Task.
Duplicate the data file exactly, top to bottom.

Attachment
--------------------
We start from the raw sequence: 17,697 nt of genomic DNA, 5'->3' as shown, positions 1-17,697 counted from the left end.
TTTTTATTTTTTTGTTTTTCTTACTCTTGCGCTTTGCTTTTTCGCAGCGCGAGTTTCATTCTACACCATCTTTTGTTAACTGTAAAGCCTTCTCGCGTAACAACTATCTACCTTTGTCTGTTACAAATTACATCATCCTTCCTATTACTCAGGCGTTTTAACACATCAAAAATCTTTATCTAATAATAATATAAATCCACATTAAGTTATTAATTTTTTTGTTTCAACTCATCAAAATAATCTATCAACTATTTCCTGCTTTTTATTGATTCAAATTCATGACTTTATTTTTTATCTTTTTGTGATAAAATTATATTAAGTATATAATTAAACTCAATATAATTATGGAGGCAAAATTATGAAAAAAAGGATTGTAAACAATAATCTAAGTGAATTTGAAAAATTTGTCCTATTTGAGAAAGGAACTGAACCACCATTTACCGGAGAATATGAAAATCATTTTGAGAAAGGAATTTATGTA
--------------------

We start from the raw sequence: 17,697 nt of genomic DNA, 5'->3' as shown, positions 1-17,697 counted from the left end.
TTTTTATTTTTTTGTTTTTCTTACTCTTGCGCTTTGCTTTTTCGCAGCGCGAGTTTCATTCTACACCATCTTTTGTTAACTGTAAAGCCTTCTCGCGTAACAACTATCTACCTTTGTCTGTTACAAATTACATCATCCTTCCTATTACTCAGGCGTTTTAACACATCAAAAATCTTTATCTAATAATAATATAAATCCACATTAAGTTATTAATTTTTTTGTTTCAACTCATCAAAATAATCTATCAACTATTTCCTGCTTTTTATTGATTCAAATTCATGACTTTATTTTTTATCTTTTTGTGATAAAATTATATTAAGTATATAATTAAACTCAATATAATTATGGAGGCAAAATTATGAAAAAAAGGATTGTAAACAATAATCTAAGTGAATTTGAAAAATTTGTCCTATTTGAGAAAGGAACTGAACCACCATTTACCGGAGAATATGAAAATCATTTTGAGAAAGGAATTTATGTA